Billykirk Opens Retail Store in Manhattan

Many people don’t realize that one of the country’s finest leather goods & accessories brands is based right here in Jersey City. Known for their ultra durable and classic, yet stylish designs, Billykirk has been in Jersey City for 9 of their 15 years. And up until last month, Billykirk’s goods could only be found on their website ( or in boutique stores around the world. Now, you can find a brand new Billykirk storefront that brings their timeless culture to the Lower Eastside of Manhattan. In addition to their retail shop, they have a show room in the back for buyers to come in and see their upcoming products. Go check out Billykirk’s new shop at 16 Orchard Street, New York, NY 10002 (open Monday thru Saturday 11-7pm and Sunday 12-6pm)

Chris and Kirk Bray (owners of Billykirk) Photo courtesy of Instagram @billykirkinc

Chris and Kirk Bray (owners of Billykirk) Photo courtesy of Instagram @billykirkinc

Petition Time! Say NO to PATH Airport Extension and YES to Resolving Our Commuter Nightmare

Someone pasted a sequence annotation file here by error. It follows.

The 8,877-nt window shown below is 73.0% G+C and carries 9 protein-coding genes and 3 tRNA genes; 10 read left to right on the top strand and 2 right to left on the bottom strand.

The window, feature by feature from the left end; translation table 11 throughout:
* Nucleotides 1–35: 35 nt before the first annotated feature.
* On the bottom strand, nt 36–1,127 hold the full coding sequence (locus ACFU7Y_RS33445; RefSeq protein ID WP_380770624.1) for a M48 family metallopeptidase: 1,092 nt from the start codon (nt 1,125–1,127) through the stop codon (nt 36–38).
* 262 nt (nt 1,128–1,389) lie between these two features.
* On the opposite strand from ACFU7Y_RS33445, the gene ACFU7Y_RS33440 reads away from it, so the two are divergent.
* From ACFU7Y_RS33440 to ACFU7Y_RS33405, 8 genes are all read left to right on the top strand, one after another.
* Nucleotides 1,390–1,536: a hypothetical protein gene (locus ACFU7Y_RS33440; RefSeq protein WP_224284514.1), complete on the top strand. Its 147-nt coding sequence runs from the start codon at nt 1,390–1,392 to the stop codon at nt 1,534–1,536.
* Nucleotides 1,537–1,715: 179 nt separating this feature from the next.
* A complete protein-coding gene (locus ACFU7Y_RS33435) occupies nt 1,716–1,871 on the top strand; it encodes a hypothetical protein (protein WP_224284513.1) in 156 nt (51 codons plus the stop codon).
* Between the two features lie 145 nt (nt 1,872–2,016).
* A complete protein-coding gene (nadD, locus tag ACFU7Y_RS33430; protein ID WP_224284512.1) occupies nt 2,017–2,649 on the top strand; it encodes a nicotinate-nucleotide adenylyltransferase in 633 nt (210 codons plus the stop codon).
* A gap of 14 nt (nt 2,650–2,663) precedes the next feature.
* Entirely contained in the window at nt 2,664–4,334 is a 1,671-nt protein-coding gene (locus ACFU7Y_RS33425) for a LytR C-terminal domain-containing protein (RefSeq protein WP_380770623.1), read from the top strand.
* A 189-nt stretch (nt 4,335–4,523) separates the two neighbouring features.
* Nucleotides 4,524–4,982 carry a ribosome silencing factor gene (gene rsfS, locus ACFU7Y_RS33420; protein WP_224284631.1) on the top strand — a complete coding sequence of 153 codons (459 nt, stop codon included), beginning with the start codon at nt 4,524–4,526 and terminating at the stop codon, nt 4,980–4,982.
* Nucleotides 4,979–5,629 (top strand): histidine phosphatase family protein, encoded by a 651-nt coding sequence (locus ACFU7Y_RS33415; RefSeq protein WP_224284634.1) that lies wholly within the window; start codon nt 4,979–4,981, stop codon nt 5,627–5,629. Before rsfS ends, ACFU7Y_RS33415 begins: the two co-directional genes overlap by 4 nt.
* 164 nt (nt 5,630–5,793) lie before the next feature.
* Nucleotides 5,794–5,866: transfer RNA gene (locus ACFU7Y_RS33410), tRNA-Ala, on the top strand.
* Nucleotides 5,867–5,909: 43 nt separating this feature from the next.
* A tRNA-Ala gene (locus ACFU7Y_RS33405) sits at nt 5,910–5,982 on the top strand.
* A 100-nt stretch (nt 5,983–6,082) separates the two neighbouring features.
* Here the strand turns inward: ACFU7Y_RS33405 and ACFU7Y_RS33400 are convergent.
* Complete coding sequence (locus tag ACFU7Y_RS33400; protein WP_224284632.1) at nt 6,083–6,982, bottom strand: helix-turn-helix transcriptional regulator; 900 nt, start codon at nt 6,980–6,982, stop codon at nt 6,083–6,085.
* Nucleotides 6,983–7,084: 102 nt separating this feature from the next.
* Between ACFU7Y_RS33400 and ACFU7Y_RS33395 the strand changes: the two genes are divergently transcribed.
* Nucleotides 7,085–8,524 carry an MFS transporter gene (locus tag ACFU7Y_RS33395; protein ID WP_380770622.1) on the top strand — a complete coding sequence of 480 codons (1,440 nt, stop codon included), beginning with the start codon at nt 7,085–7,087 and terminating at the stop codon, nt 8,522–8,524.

The Port Authority of New York and New Jersey (PANYNJ) has approved a $1.5 Billion project to extend the the PATH train to Newark Liberty International Airport (EWR). The project is scheduled to begin in 2018 and finished in 2023. (Source)

Four Points About This:

1) First off, why in the world would Newark International Airport and all their airlines want the Port Authority of New York and New Jersey be in charge of transporting people to their airport? The way the PATH system is managed, this is a recipe for record breaking amounts of people missing their flights because of train delays, “signal problems,” fires on the track, etc that PATH is notorious for.